Jonathan Marx AIA 15 YadkbH
This ADHD in Adults program is very exciting to us for a number of reasons.

First, it’s a groundbreaking campaign where we can educate all kinds of health professionals about the realities of ADHD, the treatment protocols we know that work, and the medications and other kinds of modalities that help make ADHD patients successful.

We’ve got the participation of the best clinicians and researchers in the country, who are taking part in educating healthcare professionals about this adult ADHD disorder. They’ll be bringing us the latest information and updates.

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We’re also using the latest technologies that help you as practitioners learn about adult ADHD. You’ll benefit from videos, from group updates, from emails, and you’ll really be able to take this information into your practice so that you can best change your practice behaviors and help your ADHD patients.

We’re looking to build a leadership-base of physicians, nurses, nurse practitioners, physician assistants, who want to take out this new research and information about ADHD and bring it to their patients for the benefit not only of the patients, but the millions of people who are around them.

We have fertile ground now in the treatment of ADHD. We have the research that proves it exists, we have the medications and treatment modalities that are successful. All we need now is to get the information out there so that everyone can benefit.

Join us in our information and educational program at adhdinadults.com. We will be helping over ten million adults and, as I mentioned before, everyone who supports them. Thank you.

Editor’s Note: We interviewed several leading ADHD experts on treating ADHD in primary care and acquired some very interesting insights into how clinicians can learn about and treat ADHD in their practices.

Anthony_L_Rostain_MD_MA_-_ADHD_in_AdultsAnthony Rostain, MD MA: Physicians are often afraid about prescribing stimulant medications because they’re not familiar with the diagnosis of ADHD and they’re not sure whether they’re legitimately correct in prescribing these medications. Let’s start first by examining ADHD as a diagnosis. It is a legitimate diagnosis.

There is a medical procedure for making the diagnosis that includes taking careful history, getting the patient to fill out scales, getting collateral information from important others who understand something about the patient’s behavior. In addition you have to gather developmental history and educational history. You have to be aware of all of the different facets of the patient’s functioning and understand that ADHD is impacting and impairing that individual.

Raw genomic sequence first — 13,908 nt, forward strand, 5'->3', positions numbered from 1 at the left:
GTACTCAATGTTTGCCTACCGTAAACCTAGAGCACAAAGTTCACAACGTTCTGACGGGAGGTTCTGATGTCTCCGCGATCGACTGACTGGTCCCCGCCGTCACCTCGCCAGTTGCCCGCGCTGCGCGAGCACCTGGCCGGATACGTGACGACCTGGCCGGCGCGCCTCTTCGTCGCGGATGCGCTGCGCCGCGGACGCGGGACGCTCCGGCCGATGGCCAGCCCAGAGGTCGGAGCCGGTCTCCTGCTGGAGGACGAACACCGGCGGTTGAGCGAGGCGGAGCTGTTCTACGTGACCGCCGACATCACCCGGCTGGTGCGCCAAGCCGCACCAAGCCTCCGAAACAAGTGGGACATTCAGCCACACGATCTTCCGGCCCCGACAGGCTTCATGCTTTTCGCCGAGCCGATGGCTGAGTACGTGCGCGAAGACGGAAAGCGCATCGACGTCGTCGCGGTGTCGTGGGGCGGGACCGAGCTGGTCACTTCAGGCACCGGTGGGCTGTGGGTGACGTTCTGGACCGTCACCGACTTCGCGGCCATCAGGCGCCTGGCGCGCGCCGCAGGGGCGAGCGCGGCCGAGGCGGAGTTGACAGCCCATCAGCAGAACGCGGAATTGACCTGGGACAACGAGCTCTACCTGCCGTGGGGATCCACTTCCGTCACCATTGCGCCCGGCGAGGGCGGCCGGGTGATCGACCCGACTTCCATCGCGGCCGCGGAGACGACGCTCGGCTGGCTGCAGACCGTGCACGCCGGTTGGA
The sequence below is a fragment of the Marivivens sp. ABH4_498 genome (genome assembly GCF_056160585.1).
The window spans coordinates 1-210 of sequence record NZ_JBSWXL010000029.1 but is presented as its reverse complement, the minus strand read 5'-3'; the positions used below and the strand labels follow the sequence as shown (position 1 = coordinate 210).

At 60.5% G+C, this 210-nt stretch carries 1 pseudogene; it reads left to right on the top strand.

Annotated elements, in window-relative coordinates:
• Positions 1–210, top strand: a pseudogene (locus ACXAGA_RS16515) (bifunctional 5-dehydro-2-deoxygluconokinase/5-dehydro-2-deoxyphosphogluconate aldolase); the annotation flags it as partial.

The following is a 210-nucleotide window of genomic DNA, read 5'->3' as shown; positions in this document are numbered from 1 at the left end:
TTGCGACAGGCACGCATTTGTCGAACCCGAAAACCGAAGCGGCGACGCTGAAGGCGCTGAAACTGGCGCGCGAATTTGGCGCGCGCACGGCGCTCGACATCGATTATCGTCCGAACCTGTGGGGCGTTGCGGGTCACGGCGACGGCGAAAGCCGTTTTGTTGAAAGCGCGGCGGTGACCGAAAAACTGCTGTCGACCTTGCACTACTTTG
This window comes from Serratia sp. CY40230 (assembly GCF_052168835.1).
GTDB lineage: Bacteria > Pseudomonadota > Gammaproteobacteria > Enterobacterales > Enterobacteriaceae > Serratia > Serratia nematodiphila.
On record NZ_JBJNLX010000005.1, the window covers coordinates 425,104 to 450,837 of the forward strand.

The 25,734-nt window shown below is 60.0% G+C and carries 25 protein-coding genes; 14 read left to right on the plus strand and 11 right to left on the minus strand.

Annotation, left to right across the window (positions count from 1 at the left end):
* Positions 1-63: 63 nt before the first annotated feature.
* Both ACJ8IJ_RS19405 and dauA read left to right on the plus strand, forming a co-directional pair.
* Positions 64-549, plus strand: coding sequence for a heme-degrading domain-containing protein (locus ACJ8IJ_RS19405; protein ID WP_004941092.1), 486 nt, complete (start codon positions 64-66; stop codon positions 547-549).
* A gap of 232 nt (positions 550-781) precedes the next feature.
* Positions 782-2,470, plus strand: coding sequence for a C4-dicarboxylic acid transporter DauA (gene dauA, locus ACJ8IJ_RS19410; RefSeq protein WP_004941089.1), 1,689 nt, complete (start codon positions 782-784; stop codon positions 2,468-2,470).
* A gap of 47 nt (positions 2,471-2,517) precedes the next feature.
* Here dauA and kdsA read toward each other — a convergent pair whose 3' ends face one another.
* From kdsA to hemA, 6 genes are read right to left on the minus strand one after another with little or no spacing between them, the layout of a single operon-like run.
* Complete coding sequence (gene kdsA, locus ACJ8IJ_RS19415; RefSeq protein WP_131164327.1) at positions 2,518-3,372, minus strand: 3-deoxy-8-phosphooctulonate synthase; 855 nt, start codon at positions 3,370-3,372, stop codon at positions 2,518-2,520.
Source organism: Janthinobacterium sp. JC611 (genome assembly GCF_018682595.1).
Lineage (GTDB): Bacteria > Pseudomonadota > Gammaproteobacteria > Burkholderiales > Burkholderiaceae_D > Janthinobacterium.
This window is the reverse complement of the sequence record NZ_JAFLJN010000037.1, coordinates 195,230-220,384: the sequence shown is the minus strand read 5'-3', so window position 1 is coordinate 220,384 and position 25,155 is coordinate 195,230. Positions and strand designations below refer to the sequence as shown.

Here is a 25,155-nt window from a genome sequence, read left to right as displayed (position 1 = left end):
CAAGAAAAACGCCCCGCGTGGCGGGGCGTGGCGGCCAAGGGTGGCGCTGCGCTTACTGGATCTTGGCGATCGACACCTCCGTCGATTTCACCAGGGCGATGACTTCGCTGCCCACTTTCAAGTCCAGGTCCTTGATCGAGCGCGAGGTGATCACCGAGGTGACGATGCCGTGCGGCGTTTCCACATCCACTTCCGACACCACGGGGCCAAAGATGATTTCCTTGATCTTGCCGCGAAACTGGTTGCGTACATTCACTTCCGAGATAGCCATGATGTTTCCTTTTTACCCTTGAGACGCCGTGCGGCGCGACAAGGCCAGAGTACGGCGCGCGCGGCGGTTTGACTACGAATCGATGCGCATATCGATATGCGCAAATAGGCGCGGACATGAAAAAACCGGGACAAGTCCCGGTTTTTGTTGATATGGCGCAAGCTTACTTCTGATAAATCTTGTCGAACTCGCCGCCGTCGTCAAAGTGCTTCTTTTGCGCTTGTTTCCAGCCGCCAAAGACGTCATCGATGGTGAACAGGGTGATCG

Brendan Montano AIA jZJbzOBrendan Montano MD: With familiarity and use of stimulant medications in ADHD I know I became much more willing and able to use them. Also many pediatricians have no problem with stimulants and I feel that that will also occur when the primary care network begins to treat ADHD more vigorously, diagnose it and treat it. Our pediatric allies had been used to treating ADHD in childhood and they’d been familiarized and become comfortable with the use of stimulant medications. I believe the same thing will occur with our adult primary care providers. Familiarity and seeing the beneficial effect will give comfort to those who treat with stimulant medications. Remembering again there are some non-stimulants that are also quite effective. Now, it is important to be aware of the fact that stimulant medications can be diverted, they can be misused, they can be abused.

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Stephen Faraone, PhD:
And that’s a reasonable concern. However, today that concern is mitigated by several factors. First, we have new formulations of stimulants that are much less abusable than the immediate-release Ritalin many of you are used to. Second, there are now FDA-approved non-stimulant alternatives for ADHD. So you really do have a very large toolbox of therapies to use for adultswith ADHD.

Brendan Montano, MD: The more you become familiarized and screen for this illness, the more you become familiarized with treating the illness. So I became comfortable by seeing the beneficial effects and the outcomes which were otherwise not going to occur in my ADHD patients. The lack of training of primary care practitioners has created a shortage of treatment for adults with ADHD. We have methodological studies that prove there are 10 million undiagnosed adults with ADHD in the United States. I think the 10 million people who have this disorder really deserve for us to become familiarized not only with how to diagnose ADHD but how to treat it.